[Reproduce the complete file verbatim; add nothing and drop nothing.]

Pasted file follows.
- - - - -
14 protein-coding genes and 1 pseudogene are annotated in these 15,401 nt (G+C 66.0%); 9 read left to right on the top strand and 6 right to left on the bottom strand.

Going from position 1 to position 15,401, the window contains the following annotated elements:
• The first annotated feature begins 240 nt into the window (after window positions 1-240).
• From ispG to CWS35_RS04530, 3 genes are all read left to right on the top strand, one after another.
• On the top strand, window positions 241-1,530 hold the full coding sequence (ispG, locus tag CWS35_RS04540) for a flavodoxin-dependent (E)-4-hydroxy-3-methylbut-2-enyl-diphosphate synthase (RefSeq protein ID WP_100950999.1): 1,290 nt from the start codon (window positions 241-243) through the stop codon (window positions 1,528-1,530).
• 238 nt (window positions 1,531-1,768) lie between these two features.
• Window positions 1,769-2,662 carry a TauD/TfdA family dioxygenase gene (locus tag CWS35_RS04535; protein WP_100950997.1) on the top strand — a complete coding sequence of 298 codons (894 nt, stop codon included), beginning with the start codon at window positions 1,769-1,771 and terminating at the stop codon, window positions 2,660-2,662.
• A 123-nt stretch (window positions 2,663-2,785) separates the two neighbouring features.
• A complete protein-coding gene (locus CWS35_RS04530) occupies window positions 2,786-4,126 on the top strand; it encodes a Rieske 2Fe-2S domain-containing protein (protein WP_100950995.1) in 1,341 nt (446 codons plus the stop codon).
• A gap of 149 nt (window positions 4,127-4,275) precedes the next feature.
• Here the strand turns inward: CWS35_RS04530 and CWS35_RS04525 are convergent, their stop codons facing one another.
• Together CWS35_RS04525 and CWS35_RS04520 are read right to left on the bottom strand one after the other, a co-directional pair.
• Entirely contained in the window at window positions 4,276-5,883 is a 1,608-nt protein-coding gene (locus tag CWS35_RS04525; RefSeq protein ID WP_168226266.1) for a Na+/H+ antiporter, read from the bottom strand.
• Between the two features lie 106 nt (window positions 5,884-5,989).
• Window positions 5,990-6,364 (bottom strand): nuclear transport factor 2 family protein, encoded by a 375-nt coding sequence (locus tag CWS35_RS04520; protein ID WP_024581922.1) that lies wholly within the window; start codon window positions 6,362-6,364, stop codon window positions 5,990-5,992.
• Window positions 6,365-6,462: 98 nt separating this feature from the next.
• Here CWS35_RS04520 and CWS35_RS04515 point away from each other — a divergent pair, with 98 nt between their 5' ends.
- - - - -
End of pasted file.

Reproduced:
14 protein-coding genes and 1 pseudogene are annotated in these 15,401 nt (G+C 66.0%); 9 read left to right on the top strand and 6 right to left on the bottom strand.

Going from position 1 to position 15,401, the window contains the following annotated elements:
• The first annotated feature begins 240 nt into the window (after window positions 1-240).
• From ispG to CWS35_RS04530, 3 genes are all read left to right on the top strand, one after another.
• On the top strand, window positions 241-1,530 hold the full coding sequence (ispG, locus tag CWS35_RS04540) for a flavodoxin-dependent (E)-4-hydroxy-3-methylbut-2-enyl-diphosphate synthase (RefSeq protein ID WP_100950999.1): 1,290 nt from the start codon (window positions 241-243) through the stop codon (window positions 1,528-1,530).
• 238 nt (window positions 1,531-1,768) lie between these two features.
• Window positions 1,769-2,662 carry a TauD/TfdA family dioxygenase gene (locus tag CWS35_RS04535; protein WP_100950997.1) on the top strand — a complete coding sequence of 298 codons (894 nt, stop codon included), beginning with the start codon at window positions 1,769-1,771 and terminating at the stop codon, window positions 2,660-2,662.
• A 123-nt stretch (window positions 2,663-2,785) separates the two neighbouring features.
• A complete protein-coding gene (locus CWS35_RS04530) occupies window positions 2,786-4,126 on the top strand; it encodes a Rieske 2Fe-2S domain-containing protein (protein WP_100950995.1) in 1,341 nt (446 codons plus the stop codon).
• A gap of 149 nt (window positions 4,127-4,275) precedes the next feature.
• Here the strand turns inward: CWS35_RS04530 and CWS35_RS04525 are convergent, their stop codons facing one another.
• Together CWS35_RS04525 and CWS35_RS04520 are read right to left on the bottom strand one after the other, a co-directional pair.
• Entirely contained in the window at window positions 4,276-5,883 is a 1,608-nt protein-coding gene (locus tag CWS35_RS04525; RefSeq protein ID WP_168226266.1) for a Na+/H+ antiporter, read from the bottom strand.
• Between the two features lie 106 nt (window positions 5,884-5,989).
• Window positions 5,990-6,364 (bottom strand): nuclear transport factor 2 family protein, encoded by a 375-nt coding sequence (locus tag CWS35_RS04520; protein ID WP_024581922.1) that lies wholly within the window; start codon window positions 6,362-6,364, stop codon window positions 5,990-5,992.
• Window positions 6,365-6,462: 98 nt separating this feature from the next.
• Here CWS35_RS04520 and CWS35_RS04515 point away from each other — a divergent pair, with 98 nt between their 5' ends.